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Toxic Chemicals in Preservatives graphicIn manufacturing products like personal care, cosmetics, and cleaners, water is often a necessary component. Where there’s water in a product, preservatives are necessary to prevent the growth of yeast, mold, bacteria, fungi and other microorganisms. In today’s global marketplace, we recognize that many products are expected to have a long shelf-life and last for months or years without degrading, separating or spoiling. Preservatives are necessary to keep products shelf-stable.

Most people want the performance of a good preservative without the side effects of a preservative. The issue is that viable preservatives with zero human, environmental, or aquatic toxicity are very hard to find and don’t always work in some mixtures for complete coverage. This is why you’ll often see more than one preservative listed on a label. There can be a primary preservative and multiple boosters.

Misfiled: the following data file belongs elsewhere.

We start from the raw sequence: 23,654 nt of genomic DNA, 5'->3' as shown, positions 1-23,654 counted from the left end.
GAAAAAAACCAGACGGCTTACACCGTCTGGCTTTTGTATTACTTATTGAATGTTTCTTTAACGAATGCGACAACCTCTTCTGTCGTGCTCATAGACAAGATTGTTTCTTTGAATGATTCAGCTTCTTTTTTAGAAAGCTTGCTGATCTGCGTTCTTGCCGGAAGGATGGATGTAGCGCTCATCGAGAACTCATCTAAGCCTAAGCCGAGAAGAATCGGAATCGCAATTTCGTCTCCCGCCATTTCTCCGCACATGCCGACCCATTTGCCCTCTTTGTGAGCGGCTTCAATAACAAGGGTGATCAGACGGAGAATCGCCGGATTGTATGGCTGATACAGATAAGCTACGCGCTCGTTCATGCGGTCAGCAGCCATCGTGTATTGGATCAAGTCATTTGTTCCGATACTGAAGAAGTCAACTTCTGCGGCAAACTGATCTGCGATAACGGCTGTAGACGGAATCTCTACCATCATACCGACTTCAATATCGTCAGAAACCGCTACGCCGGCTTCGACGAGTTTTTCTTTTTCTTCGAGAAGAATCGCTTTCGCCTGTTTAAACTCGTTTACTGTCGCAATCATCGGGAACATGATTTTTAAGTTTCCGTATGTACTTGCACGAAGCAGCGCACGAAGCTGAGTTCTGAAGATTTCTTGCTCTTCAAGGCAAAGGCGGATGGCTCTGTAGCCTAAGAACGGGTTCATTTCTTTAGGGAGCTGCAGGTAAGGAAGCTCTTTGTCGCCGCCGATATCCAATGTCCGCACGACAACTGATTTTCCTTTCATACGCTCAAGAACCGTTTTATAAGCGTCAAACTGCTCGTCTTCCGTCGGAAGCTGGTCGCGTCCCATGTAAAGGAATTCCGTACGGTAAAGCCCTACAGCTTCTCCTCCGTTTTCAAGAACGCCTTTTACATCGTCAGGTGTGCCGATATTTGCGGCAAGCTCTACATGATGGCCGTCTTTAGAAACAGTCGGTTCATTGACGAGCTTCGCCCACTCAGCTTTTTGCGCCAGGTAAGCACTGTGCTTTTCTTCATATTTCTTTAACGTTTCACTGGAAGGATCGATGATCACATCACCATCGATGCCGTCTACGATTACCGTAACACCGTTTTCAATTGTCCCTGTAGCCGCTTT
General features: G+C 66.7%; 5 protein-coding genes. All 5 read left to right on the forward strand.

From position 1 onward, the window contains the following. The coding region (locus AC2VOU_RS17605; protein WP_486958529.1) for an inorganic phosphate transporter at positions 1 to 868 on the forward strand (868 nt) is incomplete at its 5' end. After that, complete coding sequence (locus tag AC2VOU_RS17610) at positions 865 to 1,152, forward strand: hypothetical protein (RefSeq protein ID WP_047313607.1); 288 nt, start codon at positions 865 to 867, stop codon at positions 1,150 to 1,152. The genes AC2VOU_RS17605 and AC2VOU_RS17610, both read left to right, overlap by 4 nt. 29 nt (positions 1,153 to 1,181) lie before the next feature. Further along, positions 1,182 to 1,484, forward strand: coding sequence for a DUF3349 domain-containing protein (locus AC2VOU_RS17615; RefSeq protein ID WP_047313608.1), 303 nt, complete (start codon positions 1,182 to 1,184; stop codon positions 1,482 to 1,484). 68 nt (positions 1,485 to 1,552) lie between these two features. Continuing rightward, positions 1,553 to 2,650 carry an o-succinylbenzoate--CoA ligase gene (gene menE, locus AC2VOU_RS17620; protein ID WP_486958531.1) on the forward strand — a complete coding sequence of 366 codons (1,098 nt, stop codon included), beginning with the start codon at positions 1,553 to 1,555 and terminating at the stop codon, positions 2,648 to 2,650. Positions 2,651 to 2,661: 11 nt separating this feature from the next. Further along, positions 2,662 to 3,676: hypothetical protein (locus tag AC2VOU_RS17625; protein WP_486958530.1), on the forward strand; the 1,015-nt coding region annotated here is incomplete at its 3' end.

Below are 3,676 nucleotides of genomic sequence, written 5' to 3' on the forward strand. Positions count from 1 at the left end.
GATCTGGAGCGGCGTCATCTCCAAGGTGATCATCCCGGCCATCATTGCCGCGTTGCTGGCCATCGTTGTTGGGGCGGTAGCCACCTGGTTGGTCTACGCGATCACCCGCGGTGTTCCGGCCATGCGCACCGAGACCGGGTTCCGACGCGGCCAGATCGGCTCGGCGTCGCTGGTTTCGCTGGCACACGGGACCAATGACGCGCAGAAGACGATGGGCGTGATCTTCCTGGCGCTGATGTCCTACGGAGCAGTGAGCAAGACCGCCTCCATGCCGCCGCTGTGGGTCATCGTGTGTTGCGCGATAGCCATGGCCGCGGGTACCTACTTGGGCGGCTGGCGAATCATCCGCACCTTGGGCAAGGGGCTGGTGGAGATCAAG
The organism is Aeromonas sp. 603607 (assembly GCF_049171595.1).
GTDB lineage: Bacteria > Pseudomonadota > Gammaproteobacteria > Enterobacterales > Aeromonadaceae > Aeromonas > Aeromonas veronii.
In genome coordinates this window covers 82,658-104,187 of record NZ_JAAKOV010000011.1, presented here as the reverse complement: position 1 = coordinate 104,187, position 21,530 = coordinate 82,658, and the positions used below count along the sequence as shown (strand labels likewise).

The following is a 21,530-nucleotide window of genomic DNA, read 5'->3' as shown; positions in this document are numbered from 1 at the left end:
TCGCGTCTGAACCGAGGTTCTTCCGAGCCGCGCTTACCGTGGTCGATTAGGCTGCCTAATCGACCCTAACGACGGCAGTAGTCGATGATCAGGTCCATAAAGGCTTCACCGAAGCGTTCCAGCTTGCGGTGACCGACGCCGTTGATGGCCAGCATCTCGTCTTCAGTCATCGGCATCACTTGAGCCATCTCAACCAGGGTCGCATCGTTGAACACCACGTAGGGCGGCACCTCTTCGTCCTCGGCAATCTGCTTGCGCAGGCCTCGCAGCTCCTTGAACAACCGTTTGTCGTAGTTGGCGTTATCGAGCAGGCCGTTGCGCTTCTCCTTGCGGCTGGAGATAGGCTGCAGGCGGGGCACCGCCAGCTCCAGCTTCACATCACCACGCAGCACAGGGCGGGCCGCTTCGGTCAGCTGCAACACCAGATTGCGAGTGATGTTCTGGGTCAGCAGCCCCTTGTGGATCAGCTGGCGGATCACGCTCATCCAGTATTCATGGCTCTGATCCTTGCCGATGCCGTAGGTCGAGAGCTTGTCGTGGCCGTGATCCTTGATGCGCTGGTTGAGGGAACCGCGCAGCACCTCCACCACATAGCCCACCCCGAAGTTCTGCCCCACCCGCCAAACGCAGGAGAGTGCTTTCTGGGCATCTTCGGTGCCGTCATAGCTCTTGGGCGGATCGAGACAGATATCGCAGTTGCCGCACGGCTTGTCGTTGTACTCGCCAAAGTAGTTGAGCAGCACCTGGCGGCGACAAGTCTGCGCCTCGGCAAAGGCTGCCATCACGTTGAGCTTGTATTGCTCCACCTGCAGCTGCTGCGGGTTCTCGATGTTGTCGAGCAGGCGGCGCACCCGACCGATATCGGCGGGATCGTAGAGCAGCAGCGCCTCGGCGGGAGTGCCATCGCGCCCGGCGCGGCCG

Preservatives can often be harsh and have a range of toxicity issues for humans and the environment. For example a common class of preservatives known generally as parabens are linked to increased risk of breast cancer whereas Methylchloroisothiazolinone, which is an isothiazolinone type of preservative, is incredibly toxic to aquatic life according to the EPA.

Many preservatives are controversial and some are problematic by the very nature of what they do. And yet most people would agree that we need products to be preserved and to last a reasonable length of time. For these reasons, we are very careful about the preservatives we allow in certified products. Using essential oils in products can be a good option because they have natural preservation properties. However, they don’t necessarily work as effectively in all types of products and may still need to be mixed with other preservatives. We think it’s a good challenge for people to reduce the amount of preservatives they use on their skin as well as in their food, and to vary the preservatives by checking ingredient labels.